There will always be the facts of life to contend with, and there are times when the facts can become overwhelming. Yet, there is a poem at the heart of things and a mythic story in the heart of each of us. At certain times it is the poetry of life and the mythic imagination of the soul that become necessary in order to heal the wounds inflicted by an excess of reason or an overuse of force. When we unfold the story wound within our souls and untie the knots within us, we add presence to the world and contribute to the spirit of life in a specific and authentic way.
Let’s burn our masks at midnight
and as flickering flames ascend,
under the witness of star-clouds,
let us vow to reclaim our true selves.
Done with hiding and weary of lying,
we’ll reconcile without and within.
Then, like naked squint-eyed newborns,
we’ll greet the glorious birth of dawn;
blinking at the blazing, wondrous colors
we somehow failed to notice before.
But instead of being frozen in time, I want to show that “local” and “authentic” food are as much creations of modernity as survivors from before it. Authenticity is therefore a problem, not something we can ever depend on as some kind of naturally occurring category. Tradition is crafted, just as much as modernity is manufactured.
― Richard Wilk, Home Cooking in the Global Village: Caribbean Food from Buccaneers to Ecotourists
Even as a creative artist, I used to think enduring struggles and hard days in silence and telling people everything was great meant I was strong. And then I learned it just meant I was scared—scared of people not loving me any other way. Scared of sharing the lessons that pain had to teach. I no longer see perpetual claims of “fineness” as strength.
People desperately need to see the full human experience, especially the dark parts. They need to know that other folks struggle, too, and that it’s all part of a bigger story of triumph. They need permission to keep going, knowing that hardship is normal for everyone. Give them that gift. Have that courage. Tell the whole story.
Sure, once I published a piece or once I closed my notebook and left the cafe or stopped daydreaming, I was scared again, but while I was writing, while I was telling the truth, I was unafraid. I wanted that again. Fearless-ish. Afraid and not afraid. Scared and doing it anyway. Holding more than one thing. Two things at once.
― Jennifer Pastiloff, On Being Human: A Memoir of Waking Up, Living Real, and Listening Hard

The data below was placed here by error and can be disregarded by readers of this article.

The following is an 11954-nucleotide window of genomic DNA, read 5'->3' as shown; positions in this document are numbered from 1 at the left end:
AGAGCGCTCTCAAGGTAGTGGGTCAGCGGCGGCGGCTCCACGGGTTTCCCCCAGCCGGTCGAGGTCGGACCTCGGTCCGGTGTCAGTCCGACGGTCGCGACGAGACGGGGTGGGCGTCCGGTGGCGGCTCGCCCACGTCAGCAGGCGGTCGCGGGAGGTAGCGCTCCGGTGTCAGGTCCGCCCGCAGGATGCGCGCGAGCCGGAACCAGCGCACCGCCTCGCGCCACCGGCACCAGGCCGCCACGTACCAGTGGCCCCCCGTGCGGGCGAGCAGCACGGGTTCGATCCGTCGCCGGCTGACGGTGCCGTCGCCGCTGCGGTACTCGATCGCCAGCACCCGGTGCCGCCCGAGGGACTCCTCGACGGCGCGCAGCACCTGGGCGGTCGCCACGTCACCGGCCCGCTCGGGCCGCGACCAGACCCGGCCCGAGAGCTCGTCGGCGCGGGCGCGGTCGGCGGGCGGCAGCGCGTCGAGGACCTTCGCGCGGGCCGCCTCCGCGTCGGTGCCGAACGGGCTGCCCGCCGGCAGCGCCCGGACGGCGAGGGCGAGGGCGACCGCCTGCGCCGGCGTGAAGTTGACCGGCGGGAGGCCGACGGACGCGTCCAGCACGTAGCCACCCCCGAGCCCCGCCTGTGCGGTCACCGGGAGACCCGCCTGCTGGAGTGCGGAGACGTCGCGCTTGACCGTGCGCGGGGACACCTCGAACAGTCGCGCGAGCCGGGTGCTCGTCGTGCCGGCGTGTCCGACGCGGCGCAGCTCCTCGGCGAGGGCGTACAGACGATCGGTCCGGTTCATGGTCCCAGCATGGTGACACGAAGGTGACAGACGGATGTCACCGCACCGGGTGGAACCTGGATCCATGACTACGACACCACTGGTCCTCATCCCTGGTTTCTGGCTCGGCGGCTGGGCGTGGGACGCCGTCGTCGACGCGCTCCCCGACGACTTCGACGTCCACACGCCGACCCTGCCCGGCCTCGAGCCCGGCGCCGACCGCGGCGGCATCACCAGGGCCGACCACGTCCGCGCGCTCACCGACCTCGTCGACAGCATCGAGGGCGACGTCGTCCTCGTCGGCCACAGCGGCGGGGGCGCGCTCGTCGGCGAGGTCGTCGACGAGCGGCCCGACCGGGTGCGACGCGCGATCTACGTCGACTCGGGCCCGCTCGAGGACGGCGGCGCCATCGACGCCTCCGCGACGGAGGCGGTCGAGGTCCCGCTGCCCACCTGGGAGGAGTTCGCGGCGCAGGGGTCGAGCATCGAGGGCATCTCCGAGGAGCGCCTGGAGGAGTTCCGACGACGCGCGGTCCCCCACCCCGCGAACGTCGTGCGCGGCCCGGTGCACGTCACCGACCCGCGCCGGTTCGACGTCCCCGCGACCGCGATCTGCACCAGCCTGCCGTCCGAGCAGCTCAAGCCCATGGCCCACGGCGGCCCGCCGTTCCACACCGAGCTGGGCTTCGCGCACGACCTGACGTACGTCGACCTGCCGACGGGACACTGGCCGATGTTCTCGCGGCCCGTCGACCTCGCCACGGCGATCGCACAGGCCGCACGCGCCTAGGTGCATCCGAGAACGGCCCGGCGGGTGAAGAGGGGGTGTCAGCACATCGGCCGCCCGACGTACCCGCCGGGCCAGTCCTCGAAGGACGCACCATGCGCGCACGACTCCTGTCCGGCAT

If you find yourself criticizing other people, you’re probably doing it out of Resistance. When we see others beginning to live their authentic selves, it drives us crazy if we have not lived out our own.
Individuals who are realized in their own lives almost never criticize others. If they speak at all, it is to offer encouragement. Watch yourself. Of all the manifestations of Resistance, most only harm ourselves. Criticism and cruelty harm others as well.
And the greatest beauty you could clothe your body with
Are the gilded gems of staying power
Like traces of molten gold fusing through your cells
That which has the capacity to overcome, endure, persevere
And stay ever faithful to the soul beneath the person
To the spirit that cauterizes the flames
No matter what
And forever more
As for expressing nobody-but-yourself in words, that means working just a little harder than anybody who isn’t a poet can possibly imagine. Why? Because nothing is quite as easy as using words like somebody else. We all of us do exactly this nearly all of the time — and whenever we do it, we’re not poets.
There is a vitality, a life force, an energy, a quickening that is translated through you into action, and because there is only one of you in all time, this expression is unique. And if you block it, it will never exist through any other medium and will be lost. The world will not have it. It is not your business to determine how good it is nor how valuable nor how it compares with other expressions. It is your business to keep it yours clearly and directly, to keep the channel open. You do not even have to believe in yourself or your work. You have to keep yourself open and aware to the urges that motivate you.
― Martha Graham, as quoted in The Life and Work of Martha Graham by Agnes de Mille